Bone protecting agents a must for mCRPC patients with bone metastases
medwireNews: Updated safety data from the EORTC 1333/PEACE-3 trial show a marked reduction in the risk for fractures with the use of bone protecting agents (BPA) in men with metastatic castration-resistant prostate cancer (mCRPC) and bone metastases.
These findings follow on from an earlier analysis reported in 2019 and confirm “the importance of complying to international recommendations and give BPA when treating mCRPC patients with bone metastases to prevent skeletal complications,” said Silke Gillessen (Oncology Institute of Southern Switzerland, Bellinzona) at the 2021 ASCO Annual Meeting.
She explained that following the reports of high fracture rates in the ERA 223 trial of radium-223 plus abiraterone in men with bone-predominant mCRPC, the use of BPA was mandated in the PEACE-3 study, which is evaluating the addition of radium-223 to enzalutamide in a very similar patient population.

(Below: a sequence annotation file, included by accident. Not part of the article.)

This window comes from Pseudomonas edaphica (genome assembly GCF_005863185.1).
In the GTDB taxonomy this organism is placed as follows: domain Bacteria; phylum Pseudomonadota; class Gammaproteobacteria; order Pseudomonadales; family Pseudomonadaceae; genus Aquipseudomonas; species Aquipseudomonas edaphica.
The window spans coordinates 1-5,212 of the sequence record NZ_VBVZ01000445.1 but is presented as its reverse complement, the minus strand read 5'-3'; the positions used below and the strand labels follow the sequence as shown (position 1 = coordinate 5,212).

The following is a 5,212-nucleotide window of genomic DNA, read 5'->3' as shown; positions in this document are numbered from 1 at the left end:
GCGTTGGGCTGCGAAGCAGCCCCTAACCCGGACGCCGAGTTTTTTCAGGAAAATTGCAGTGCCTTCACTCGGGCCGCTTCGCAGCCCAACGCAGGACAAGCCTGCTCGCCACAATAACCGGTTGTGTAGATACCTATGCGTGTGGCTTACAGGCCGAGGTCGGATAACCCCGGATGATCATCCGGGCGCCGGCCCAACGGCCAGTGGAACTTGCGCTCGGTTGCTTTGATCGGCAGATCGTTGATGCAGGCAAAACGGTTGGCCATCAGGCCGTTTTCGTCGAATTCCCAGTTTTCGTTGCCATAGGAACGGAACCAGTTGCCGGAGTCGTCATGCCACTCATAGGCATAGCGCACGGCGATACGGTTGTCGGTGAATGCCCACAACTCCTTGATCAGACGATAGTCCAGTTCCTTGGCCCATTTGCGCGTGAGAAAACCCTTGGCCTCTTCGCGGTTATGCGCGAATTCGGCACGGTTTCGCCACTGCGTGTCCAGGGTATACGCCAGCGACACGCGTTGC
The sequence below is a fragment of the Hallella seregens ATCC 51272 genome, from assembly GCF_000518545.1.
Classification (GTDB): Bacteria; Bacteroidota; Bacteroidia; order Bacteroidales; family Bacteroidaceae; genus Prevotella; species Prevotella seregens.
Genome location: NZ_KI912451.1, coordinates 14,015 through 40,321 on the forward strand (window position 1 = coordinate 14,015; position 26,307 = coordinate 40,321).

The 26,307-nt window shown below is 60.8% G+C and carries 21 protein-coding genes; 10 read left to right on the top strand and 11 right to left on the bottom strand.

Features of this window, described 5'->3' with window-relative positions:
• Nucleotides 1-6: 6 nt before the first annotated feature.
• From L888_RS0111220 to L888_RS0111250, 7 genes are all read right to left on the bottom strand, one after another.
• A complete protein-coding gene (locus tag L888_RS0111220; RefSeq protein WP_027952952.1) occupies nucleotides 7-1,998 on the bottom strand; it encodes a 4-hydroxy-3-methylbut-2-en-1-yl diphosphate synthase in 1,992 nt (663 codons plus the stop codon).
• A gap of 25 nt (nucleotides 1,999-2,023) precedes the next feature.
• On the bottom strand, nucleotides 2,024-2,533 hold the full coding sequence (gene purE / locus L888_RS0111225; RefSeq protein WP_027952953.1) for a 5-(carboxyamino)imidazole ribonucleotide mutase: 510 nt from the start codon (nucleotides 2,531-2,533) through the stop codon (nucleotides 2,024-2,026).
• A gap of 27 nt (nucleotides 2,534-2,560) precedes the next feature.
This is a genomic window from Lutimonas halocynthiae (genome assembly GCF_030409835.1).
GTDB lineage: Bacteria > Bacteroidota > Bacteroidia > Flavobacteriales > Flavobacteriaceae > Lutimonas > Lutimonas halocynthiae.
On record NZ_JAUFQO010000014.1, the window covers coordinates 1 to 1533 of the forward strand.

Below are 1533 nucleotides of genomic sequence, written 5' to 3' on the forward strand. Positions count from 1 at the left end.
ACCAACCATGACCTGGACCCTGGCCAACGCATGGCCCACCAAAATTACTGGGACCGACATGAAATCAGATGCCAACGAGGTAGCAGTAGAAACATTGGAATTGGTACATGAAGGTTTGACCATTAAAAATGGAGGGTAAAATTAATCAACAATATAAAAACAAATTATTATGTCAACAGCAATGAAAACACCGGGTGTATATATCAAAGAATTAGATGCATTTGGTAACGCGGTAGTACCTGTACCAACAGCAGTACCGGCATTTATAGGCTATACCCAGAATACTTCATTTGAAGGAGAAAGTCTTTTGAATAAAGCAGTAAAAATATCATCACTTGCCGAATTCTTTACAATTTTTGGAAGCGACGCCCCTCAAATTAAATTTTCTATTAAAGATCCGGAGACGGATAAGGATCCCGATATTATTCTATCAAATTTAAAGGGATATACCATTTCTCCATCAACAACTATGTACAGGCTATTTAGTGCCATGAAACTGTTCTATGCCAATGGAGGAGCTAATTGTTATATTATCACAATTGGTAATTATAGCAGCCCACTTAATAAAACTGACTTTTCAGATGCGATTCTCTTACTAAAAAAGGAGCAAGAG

Prior to this mandate, nearly half (45.2%) of the 115 enrolled participants had no use of BPA such as denosumab or bisphosphonates, compared with just 2.9% of the 136 who were recruited after the mandate was issued. The corresponding rates of BPA use during treatment were 46.1% and 96.3%.
Among men with no BPA use, the cumulative incidence of fractures at 12 months was 37.1% in the enzalutamide plus radium group and 15.6% in the enzalutamide only group, with 18-month rates of 45.9% and 21.9%, respectively.
The rates were “much lower” with BPA use, reported Gillessen, at 2.7% in the combination group and 2.6% in the enzalutamide only group at 12 months, while the respective rates at 18 months were 4.3% and 2.6%.
This analysis shows that “the risk of fractures is well controlled in both arms when patients receive a bone protecting agent,” she summarized, adding that the trial’s Independent Data Monitoring Committee “will continue to closely monitor the study at regular intervals.”
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